Hoping that framing the approach to managing finances in terms of football metaphors might make a “balanced” approach clearer, MetLife has teamed up with football’s Jerry Rice to get the message across.
The approach dovetails with the results of the MetLife Financial Planning Perspectives Poll, which indicated that that 55 percent of those surveyed do not believe that protecting their assets is as important as growing those assets.
The poll, conducted by Penn Schoen Berland, surveyed 250 mass affluent (those with investable assets of $100,000 to $1 million) to learn respondents’ approaches to financial management, their perceptions of growing and safeguarding their assets, and their views on the role that financial professionals play in their planning. The survey also sought to better understand their thoughts on their individual financial situations.
Almost three out of four respondents (72 percent) said they had a financial plan, and the same number said they believed they were on track in their retirement preparations. But more than half (55 percent) said they didn’t believe that protecting their assets with products such as insurance and growing assets with products such as mutual funds were equally important.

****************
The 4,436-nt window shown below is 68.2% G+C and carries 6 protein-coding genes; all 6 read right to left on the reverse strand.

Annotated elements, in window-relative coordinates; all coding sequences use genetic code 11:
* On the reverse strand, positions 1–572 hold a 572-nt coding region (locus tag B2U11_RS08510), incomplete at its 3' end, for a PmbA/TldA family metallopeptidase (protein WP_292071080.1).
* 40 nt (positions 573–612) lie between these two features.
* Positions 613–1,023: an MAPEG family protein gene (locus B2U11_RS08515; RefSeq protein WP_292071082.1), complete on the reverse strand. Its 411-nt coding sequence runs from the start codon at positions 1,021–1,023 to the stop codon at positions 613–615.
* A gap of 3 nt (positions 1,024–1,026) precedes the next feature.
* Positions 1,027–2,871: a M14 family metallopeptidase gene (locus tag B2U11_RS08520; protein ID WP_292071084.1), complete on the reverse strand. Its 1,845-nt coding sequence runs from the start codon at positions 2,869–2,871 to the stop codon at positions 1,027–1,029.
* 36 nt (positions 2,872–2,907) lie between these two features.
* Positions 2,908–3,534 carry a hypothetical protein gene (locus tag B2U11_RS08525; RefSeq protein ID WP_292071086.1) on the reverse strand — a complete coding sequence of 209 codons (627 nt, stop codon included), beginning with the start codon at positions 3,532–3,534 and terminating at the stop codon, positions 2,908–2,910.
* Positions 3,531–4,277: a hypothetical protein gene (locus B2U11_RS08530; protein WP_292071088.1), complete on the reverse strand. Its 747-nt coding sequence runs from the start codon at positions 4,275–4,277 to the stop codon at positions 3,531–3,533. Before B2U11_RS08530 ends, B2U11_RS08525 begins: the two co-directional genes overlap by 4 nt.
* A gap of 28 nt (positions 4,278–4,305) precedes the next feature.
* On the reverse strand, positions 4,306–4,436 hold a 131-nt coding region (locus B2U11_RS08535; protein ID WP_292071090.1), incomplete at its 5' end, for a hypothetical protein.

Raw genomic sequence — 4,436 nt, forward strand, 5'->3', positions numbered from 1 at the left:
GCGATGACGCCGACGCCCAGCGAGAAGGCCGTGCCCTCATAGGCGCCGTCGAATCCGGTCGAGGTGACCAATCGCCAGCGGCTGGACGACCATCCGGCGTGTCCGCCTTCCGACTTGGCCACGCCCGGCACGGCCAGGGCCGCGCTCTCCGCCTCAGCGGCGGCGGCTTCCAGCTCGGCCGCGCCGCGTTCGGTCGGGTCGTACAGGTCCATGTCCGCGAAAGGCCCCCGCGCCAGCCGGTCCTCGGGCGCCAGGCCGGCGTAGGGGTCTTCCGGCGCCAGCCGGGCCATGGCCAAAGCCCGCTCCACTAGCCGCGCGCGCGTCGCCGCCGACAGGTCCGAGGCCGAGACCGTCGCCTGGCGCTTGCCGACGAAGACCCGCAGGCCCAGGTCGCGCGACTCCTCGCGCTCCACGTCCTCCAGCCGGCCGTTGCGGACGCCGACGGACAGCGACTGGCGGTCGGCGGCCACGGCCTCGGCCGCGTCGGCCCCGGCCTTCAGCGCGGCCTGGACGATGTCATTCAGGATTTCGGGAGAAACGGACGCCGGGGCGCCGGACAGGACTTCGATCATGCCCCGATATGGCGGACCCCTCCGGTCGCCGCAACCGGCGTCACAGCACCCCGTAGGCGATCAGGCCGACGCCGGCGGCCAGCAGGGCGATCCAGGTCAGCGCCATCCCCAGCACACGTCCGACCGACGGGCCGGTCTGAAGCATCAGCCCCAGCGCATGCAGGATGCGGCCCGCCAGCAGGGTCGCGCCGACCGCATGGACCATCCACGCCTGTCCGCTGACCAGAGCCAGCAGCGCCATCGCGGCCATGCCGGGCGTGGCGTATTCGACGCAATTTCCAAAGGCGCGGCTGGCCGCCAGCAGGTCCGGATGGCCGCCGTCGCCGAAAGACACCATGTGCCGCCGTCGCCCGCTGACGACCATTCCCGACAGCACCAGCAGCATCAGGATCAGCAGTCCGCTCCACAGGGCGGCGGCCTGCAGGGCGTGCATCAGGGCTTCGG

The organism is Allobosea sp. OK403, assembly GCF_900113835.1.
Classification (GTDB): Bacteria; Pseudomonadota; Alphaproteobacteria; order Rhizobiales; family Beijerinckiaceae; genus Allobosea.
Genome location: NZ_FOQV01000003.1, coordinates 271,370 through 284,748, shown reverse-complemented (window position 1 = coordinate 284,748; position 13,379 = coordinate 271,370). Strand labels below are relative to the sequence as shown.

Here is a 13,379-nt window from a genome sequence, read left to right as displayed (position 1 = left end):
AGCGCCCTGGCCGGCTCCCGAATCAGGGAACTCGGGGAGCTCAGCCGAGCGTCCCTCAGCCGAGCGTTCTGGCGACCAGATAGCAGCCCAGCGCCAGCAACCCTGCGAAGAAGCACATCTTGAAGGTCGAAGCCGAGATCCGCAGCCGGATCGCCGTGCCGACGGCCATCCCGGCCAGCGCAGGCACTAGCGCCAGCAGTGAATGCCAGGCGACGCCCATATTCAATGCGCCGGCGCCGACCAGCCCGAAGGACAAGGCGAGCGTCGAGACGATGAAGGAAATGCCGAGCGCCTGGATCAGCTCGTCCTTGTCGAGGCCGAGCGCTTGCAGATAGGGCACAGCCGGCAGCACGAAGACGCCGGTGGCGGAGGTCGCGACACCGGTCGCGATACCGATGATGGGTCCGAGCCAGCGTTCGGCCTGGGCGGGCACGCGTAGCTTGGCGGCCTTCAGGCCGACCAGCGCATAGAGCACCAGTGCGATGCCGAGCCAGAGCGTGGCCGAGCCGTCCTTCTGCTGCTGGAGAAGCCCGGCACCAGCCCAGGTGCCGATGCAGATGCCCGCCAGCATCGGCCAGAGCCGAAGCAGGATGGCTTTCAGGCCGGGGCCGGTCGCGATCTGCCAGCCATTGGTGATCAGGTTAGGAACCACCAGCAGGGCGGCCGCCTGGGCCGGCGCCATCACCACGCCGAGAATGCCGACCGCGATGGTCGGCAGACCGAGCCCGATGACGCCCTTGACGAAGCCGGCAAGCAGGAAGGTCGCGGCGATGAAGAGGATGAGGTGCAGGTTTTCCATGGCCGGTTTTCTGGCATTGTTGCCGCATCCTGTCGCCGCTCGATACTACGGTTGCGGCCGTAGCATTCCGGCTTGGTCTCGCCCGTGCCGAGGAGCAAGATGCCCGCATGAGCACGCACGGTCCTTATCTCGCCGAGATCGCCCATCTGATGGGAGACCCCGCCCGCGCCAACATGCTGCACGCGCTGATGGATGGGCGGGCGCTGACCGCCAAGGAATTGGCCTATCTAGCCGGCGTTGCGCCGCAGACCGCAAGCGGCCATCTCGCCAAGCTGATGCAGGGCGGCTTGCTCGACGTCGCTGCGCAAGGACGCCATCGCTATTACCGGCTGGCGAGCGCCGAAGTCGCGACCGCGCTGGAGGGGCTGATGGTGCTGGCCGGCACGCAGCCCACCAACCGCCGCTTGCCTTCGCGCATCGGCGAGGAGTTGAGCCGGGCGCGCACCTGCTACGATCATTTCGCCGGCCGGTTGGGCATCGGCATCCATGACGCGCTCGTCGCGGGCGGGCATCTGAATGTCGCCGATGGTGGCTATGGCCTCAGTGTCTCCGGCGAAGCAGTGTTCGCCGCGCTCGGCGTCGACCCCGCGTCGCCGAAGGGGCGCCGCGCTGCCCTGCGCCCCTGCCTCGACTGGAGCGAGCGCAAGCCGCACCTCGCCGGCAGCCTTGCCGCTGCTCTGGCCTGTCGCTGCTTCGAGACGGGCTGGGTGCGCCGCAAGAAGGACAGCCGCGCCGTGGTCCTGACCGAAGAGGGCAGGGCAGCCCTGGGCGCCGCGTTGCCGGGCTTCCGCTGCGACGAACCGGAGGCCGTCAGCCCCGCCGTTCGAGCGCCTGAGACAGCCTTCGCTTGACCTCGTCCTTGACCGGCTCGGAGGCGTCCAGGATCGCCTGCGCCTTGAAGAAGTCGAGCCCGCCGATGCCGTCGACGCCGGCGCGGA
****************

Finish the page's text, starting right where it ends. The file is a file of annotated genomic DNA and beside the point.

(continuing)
Approximately two-thirds of respondents don’t really know how much coverage would be appropriate for them in terms of life insurance, annuities and disability insurance. And more of them are investing in retirement and 401(k) plans (almost 75 percent) than are buying annuities (37 percent), long-term care insurance (34 percent) and disability insurance (32 percent).
So MetLife’s Premier Client Group turned to pro football player Jerry Rice to present the offense/defense picture in an effort to highlight the need for a holistic approach to financial planning. The initiative presents the idea that Americans can’t just rely only on growing assets in order to meet long-term financial goals, but should also give some consideration to protecting what they have.